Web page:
Rakhine, Monks and Buddhist Extremists March against Rohingya Muslims

ICC Note: This article describes the political background for the ongoing persecution of the Rohyinga religious/cultural minority in Myanmar.  It also provides a glimpse of how radical Buddhist nationalists seek to intimidate the government into imposing discriminatory policies against all religious or cultural minorities, who are not viewed by the nationalists as ‘truly Burmese’.

By Asia News / Agencies

 

06/15/2015 Myanmar (AsiaNews.It)

Burmese Buddhist extremist movements, backed by a group of nationalists monks, yesterday launched a new set of anti-Rohingya demonstrations in the western state of Rakhine, home to devastating sectarian violence.

Demonstrators protested against the aid offered by the Naypyidaw government to hundreds of migrants belonging to the Muslim minority, rescued after weeks adrift in the open sea. In recent weeks in Asia, and particularly in the Pacific region, a migrant emergency has exploded with thousands of modern boat people off the coast of the Bay of Bengal.

Thousands of people, mostly Rohingya Muslims from Myanmar, along with migrant workers from Bangladesh, have been rescued in the Andaman Sea and off the coast of Indonesia, Malaysia and Thailand. A drama heightened by the crackdown imposed by Bangkok – the real trafficking crossroads – on the trade in human lives, after the discovery of a mass grave near the border with Malaysia where dozens of Rohingya were buried.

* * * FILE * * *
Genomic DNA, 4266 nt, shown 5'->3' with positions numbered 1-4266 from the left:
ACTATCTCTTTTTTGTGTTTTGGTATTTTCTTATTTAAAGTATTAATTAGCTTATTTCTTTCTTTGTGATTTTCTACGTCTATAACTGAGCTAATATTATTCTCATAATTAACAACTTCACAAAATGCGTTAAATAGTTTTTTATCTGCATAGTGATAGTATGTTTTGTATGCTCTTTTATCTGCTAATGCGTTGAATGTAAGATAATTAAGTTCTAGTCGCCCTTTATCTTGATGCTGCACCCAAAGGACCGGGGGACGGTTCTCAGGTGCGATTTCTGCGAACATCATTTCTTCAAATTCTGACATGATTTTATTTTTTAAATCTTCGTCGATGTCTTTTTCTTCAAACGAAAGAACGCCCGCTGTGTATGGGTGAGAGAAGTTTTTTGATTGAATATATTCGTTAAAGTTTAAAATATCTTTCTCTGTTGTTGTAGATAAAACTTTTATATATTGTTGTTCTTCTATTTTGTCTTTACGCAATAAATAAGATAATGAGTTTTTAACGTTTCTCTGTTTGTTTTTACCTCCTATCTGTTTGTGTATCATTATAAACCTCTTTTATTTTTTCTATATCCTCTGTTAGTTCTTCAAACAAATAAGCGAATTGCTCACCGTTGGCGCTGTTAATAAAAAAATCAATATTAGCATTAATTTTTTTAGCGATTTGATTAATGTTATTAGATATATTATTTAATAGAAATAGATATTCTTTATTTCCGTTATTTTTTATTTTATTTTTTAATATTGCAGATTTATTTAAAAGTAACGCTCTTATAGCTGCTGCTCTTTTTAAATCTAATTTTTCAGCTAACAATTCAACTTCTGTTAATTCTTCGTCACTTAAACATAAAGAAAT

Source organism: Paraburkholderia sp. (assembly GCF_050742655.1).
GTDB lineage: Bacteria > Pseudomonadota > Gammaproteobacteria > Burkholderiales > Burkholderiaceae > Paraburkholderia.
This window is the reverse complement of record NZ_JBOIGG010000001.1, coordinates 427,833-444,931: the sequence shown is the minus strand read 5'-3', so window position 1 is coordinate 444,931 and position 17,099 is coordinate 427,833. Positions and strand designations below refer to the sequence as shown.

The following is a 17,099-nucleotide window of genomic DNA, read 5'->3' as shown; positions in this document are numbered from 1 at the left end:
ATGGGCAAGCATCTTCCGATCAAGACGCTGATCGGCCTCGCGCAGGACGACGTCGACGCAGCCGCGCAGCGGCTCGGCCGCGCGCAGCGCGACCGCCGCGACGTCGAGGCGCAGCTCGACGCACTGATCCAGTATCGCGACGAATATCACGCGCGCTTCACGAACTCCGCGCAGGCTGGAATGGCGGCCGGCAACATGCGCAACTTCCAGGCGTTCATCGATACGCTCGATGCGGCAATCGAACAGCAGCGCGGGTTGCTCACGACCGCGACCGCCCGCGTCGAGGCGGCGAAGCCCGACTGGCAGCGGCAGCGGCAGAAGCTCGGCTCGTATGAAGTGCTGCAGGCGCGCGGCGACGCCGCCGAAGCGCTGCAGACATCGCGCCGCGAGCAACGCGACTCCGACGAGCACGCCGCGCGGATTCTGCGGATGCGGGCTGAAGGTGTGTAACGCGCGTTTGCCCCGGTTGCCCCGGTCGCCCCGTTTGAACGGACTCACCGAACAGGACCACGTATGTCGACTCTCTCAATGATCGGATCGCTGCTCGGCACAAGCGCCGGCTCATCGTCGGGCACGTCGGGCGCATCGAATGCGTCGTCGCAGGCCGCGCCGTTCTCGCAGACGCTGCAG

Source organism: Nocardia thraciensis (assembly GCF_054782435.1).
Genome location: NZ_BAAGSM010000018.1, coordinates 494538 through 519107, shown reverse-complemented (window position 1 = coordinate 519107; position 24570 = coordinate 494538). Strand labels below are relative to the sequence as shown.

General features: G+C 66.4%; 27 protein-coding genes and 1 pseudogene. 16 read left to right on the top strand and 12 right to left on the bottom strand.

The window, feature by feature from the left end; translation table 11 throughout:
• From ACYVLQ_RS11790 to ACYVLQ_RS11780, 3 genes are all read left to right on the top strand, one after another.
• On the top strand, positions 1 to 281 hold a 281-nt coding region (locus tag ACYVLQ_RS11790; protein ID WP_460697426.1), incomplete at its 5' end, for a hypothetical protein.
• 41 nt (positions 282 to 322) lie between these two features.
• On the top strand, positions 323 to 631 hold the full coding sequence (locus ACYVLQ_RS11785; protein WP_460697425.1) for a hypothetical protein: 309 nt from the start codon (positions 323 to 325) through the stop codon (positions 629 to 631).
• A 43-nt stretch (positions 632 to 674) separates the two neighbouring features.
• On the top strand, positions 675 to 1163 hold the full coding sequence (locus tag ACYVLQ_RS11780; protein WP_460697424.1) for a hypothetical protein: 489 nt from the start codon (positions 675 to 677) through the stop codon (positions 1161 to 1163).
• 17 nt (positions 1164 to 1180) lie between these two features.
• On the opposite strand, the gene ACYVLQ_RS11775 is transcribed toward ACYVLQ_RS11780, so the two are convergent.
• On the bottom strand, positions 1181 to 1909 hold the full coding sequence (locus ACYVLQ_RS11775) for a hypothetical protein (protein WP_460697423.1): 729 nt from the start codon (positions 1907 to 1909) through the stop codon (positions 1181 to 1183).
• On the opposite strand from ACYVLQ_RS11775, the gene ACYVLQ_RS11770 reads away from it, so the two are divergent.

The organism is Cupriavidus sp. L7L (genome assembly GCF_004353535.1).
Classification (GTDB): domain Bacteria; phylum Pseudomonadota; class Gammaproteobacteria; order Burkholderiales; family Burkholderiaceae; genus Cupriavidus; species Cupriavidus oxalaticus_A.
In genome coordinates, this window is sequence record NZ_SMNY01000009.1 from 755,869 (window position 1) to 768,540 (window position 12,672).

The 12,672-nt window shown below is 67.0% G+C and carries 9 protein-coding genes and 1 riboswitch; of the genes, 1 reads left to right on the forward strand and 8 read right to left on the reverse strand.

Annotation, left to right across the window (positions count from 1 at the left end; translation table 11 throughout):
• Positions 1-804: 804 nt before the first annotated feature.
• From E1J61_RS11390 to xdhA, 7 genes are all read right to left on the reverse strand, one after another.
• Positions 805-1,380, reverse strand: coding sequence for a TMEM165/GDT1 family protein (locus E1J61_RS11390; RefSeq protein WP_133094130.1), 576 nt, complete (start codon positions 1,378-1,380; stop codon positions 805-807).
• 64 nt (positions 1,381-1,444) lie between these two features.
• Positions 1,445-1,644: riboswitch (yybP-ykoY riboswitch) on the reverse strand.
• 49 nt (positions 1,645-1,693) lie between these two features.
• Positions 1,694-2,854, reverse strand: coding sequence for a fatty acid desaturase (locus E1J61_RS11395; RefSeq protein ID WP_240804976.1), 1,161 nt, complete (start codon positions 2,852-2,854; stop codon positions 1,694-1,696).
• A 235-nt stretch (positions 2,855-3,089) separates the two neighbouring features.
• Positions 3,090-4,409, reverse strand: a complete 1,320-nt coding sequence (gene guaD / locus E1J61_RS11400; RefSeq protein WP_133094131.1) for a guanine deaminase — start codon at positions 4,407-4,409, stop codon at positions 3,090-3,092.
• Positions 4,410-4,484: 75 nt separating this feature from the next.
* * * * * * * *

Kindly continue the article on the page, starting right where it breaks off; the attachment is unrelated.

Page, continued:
In recent years an anti-Muslim sentiment has spread in Myanmar, fueled by a group of Buddhist monks who foment sectarian tension. In this context, neither the government nor the main opposition party, the National League for Democracy (NLD) led by Aung San Suu Kyi (also the subject of criticism) have intervened to calm tempers and defend the minority.

Tensions escalated in 2012 into real riots, which caused hundreds of deaths and the flight of tens of thousands of Rohingya from Rakhine State, in the direction of Malaysia and Indonesia, countries with a large Muslim majority. An exodus long ignored and one which, in recent months, has become a real regional emergency.

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